Columnists, Sports

Going for Two: Red Sox could have best outfield in baseball

Andrew Benintendi, the Red Sox rookie left fielder, is ranked as the top prospect in MLB and homered on Opening Day to give the Sox the win. PHOTO COURTESY WIKIMEDIA COMMONS

In the Boston Red Sox’s 5-3 Opening Day win over the Pittsburgh Pirates, a pair of young phenoms who scoured the outfield of Fenway Park were on display for all of New England to see.

Rookie Andrew Benintendi delivered the game-winning blast with a three-run homer in the fifth inning that pushed the Sox lead to five. An inning earlier, Jackie Bradley Jr. robbed Francisco Cervelli of an extra-base hit, showcasing his elite speed by making a tremendous catch out in the triangle of center field. Bradley also stroked a triple in the contest.

The past few seasons for the Red Sox have been characterized as disappointing but hopeful, as they have made the playoffs just once after winning the World Series in 2013. That hope has come from a bevy of young prospects loaded up in the Red Sox farm system. Boston ranked as the sixth-best farm system in baseball going into the start of last season.

While Boston’s young talent certainly has been depleted with Dave Dombrowski shipping off a bevy of prospects for stud Chris Sale and the currently underwhelming Drew Pomeranz, their outfield is a testament to that former strength.

Patrolling the green grass of the Fenway outfield are three of the game’s best young players. Bradley is a 26-year-old and was named an All-Star last year. Benintendi, the left fielder, is a 22-year old and is rated the best prospect in baseball by the MLB. Right field belongs to Mookie Betts, the 24-year old who came in second in AL MVP voting a season ago.

With all of the Red Sox outfielders either in their prime, like Bradley, or in the early days of their careers, Boston is set up to contend for the foreseeable future.

Betts has been the leadoff man for the Red Sox for the better part of his career, but hit third on Opening Day. After batting .291 in two straight seasons with the Sox, the 2011 draft pick exploded in 2016 with a .318 average in a league-high 672 at-bats.

In his appearances at the dish, Betts struck 31 home runs and 42 doubles while leading the Red Sox in hits and runs. A right-handed batter, Betts stroked 214 hits, 13 more than Dustin Pedroia. Betts also tallied 122 runs and was second only to David Ortiz in a slew of categories, including RBIs (113), home runs and doubles.

With Betts again looking to be a part of the MVP conversation, expect the third-spot hitter to be the spearhead for the Red Sox offense that will need a new catalyst with Ortiz’s retirement.

Bradley has been a bit more volatile in his time with the organization. Selected five rounds before Betts in the 2011 draft, Bradley has been shuttled back and forth between Boston and the minors since making his debut in 2013.

While JBJ has been known in and around Boston baseball for his defensive prowess, his once-inability to hit prevented him from being more than a call up for his first three seasons. After hitting .189 in his first year, Bradley saw a heavy increase in his plate appearances a season later, going to bat 423 times compared to just 107 his rookie campaign. Despite this heavy increase in volume, the quick-footed centerfielder hit just .198 on the year and appeared in just 74 games the following season.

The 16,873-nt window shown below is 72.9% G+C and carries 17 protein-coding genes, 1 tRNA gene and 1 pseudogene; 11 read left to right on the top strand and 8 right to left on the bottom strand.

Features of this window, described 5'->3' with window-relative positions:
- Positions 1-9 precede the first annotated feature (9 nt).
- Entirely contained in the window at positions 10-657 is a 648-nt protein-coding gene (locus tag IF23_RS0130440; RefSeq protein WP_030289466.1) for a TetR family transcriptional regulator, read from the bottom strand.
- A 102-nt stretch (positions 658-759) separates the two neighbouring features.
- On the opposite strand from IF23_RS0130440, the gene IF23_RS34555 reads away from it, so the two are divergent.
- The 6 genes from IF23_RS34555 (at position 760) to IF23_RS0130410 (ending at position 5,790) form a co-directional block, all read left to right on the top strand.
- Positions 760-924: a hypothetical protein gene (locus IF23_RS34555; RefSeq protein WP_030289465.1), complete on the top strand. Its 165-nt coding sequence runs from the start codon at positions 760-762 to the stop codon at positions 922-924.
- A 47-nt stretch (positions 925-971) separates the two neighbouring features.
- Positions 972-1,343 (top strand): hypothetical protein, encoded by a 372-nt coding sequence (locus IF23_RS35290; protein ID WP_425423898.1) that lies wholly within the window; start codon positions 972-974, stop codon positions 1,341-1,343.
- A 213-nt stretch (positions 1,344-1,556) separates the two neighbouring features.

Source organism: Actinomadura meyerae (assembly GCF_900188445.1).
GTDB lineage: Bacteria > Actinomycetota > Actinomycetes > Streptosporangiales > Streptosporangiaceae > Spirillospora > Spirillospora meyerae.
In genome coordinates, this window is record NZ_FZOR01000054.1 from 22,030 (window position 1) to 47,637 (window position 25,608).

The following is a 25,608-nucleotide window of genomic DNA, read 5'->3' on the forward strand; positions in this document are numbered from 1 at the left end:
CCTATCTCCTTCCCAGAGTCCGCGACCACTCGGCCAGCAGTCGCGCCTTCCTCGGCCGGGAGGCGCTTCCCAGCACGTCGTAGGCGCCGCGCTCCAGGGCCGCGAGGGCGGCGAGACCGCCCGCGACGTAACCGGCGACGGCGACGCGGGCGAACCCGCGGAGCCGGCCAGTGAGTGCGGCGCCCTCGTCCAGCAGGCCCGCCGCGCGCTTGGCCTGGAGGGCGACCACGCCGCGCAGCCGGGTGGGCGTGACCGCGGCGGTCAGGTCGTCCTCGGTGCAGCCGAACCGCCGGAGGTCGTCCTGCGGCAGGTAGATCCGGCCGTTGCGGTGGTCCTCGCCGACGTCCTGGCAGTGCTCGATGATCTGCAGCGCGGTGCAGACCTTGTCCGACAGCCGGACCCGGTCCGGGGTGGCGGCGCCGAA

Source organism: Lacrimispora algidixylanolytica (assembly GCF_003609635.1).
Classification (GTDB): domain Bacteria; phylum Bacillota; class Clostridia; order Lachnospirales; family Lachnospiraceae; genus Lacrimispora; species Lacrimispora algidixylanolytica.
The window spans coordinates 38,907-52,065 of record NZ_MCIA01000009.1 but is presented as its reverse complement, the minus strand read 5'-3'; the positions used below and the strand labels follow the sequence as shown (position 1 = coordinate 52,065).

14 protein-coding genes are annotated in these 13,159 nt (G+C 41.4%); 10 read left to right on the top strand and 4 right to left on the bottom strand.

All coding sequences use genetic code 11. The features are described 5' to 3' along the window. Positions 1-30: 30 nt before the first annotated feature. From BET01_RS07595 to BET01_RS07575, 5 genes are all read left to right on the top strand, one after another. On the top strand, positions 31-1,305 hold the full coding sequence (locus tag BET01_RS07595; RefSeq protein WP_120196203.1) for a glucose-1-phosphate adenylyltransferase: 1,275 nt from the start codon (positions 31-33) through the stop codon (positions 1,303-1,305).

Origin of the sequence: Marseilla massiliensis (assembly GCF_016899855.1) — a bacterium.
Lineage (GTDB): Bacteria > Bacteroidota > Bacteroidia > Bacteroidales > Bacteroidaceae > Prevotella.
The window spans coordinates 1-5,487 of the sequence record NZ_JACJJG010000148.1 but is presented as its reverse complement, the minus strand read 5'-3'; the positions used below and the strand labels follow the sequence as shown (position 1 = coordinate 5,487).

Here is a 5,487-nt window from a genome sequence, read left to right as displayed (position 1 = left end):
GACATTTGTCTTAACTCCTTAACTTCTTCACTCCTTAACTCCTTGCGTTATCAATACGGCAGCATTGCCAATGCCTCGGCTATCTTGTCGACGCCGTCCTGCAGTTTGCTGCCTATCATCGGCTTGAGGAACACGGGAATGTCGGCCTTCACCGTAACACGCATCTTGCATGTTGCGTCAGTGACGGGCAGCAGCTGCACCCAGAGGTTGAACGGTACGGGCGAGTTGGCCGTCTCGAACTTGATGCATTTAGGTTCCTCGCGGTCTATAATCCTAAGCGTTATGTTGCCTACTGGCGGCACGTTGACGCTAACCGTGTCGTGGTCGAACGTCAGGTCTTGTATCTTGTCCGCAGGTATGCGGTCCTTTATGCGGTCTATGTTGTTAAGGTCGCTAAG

However, last season Bradley finally arrived on the scene full-time for the Red Sox. Named an All-Star for the first time in his career, the South Carolina alum played in 156 games and crafted a .267 batting average. His season was highlighted by a 29-game hit streak that extended into late May. A year before that, Bradley showed flashes of brilliance at the plate, hitting .446 in 25 games between August and September.

If Bradley can continue to progress as a hitter and be a serviceable producer in the Red Sox batting order, the centerfielder can round out one of the most fruitful outfields in all of baseball.

That brings us to Benintendi, who many pundits around the league are calling the favorite to win Rookie of the Year. The 22-year old sensation was drafted seventh overall in the 2015 draft and has been one of the main sources of hope for a Sox team that has struggled in two of the last three seasons.

Last year, Benintendi made his debut late in the season, mirroring the September call-ups of former Red Sox Jacoby Ellsbury in 2007 and current shortstop Xander Bogaerts in 2013. In his 34 regular season games, the left fielder racked up 31 hits, including 11 doubles, a triple and a pair of home runs. His average was a respectable .295 in 105 at-bats.

In the 2016 postseason, Benintendi came ready to play. In nine at-bats, the young phenom collected three hits, including a homerun, and drove in a pair of runs.

The outfield is clearly the future of the Red Sox, along with Bogaerts at shortstop. With Benintendi and Betts leading the way with their bats and Bradley covering a wide array of ground in centerfield, expect the Boston outfield to win, dance and repeat for years to come.

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